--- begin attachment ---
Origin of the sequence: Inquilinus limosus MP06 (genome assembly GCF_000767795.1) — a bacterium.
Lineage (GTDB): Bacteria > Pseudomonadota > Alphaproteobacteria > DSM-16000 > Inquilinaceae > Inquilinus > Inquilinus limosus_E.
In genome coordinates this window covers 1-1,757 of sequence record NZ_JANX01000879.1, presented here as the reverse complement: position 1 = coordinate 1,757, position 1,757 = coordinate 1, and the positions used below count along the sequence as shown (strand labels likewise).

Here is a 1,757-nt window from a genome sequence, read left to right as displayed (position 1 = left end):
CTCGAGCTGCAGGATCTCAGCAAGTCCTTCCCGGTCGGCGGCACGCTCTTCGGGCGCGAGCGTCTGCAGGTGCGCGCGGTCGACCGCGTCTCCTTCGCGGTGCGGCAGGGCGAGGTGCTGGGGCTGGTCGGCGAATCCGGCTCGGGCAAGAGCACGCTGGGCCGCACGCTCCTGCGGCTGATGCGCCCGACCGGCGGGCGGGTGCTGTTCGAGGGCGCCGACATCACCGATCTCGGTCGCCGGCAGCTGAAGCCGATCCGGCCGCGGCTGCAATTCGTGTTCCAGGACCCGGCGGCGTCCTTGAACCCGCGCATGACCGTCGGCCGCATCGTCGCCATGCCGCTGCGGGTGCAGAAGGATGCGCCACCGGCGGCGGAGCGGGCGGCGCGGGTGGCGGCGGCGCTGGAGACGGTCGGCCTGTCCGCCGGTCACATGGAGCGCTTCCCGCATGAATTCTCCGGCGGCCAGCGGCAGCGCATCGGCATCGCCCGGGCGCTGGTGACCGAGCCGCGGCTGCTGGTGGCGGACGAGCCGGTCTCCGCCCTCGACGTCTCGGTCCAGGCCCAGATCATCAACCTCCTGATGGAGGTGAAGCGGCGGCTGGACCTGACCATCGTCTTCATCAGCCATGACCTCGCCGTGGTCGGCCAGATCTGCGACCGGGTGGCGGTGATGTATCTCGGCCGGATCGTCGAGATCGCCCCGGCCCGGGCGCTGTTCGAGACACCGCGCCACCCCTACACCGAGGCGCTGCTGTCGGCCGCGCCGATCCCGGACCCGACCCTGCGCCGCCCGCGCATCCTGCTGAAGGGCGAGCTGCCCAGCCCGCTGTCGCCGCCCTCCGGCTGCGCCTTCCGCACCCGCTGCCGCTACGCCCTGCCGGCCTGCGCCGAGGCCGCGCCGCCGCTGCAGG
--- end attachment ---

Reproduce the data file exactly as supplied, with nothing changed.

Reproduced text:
Origin of the sequence: Inquilinus limosus MP06 (genome assembly GCF_000767795.1) — a bacterium.
Lineage (GTDB): Bacteria > Pseudomonadota > Alphaproteobacteria > DSM-16000 > Inquilinaceae > Inquilinus > Inquilinus limosus_E.
In genome coordinates this window covers 1-1,757 of sequence record NZ_JANX01000879.1, presented here as the reverse complement: position 1 = coordinate 1,757, position 1,757 = coordinate 1, and the positions used below count along the sequence as shown (strand labels likewise).

Here is a 1,757-nt window from a genome sequence, read left to right as displayed (position 1 = left end):
CTCGAGCTGCAGGATCTCAGCAAGTCCTTCCCGGTCGGCGGCACGCTCTTCGGGCGCGAGCGTCTGCAGGTGCGCGCGGTCGACCGCGTCTCCTTCGCGGTGCGGCAGGGCGAGGTGCTGGGGCTGGTCGGCGAATCCGGCTCGGGCAAGAGCACGCTGGGCCGCACGCTCCTGCGGCTGATGCGCCCGACCGGCGGGCGGGTGCTGTTCGAGGGCGCCGACATCACCGATCTCGGTCGCCGGCAGCTGAAGCCGATCCGGCCGCGGCTGCAATTCGTGTTCCAGGACCCGGCGGCGTCCTTGAACCCGCGCATGACCGTCGGCCGCATCGTCGCCATGCCGCTGCGGGTGCAGAAGGATGCGCCACCGGCGGCGGAGCGGGCGGCGCGGGTGGCGGCGGCGCTGGAGACGGTCGGCCTGTCCGCCGGTCACATGGAGCGCTTCCCGCATGAATTCTCCGGCGGCCAGCGGCAGCGCATCGGCATCGCCCGGGCGCTGGTGACCGAGCCGCGGCTGCTGGTGGCGGACGAGCCGGTCTCCGCCCTCGACGTCTCGGTCCAGGCCCAGATCATCAACCTCCTGATGGAGGTGAAGCGGCGGCTGGACCTGACCATCGTCTTCATCAGCCATGACCTCGCCGTGGTCGGCCAGATCTGCGACCGGGTGGCGGTGATGTATCTCGGCCGGATCGTCGAGATCGCCCCGGCCCGGGCGCTGTTCGAGACACCGCGCCACCCCTACACCGAGGCGCTGCTGTCGGCCGCGCCGATCCCGGACCCGACCCTGCGCCGCCCGCGCATCCTGCTGAAGGGCGAGCTGCCCAGCCCGCTGTCGCCGCCCTCCGGCTGCGCCTTCCGCACCCGCTGCCGCTACGCCCTGCCGGCCTGCGCCGAGGCCGCGCCGCCGCTGCAGG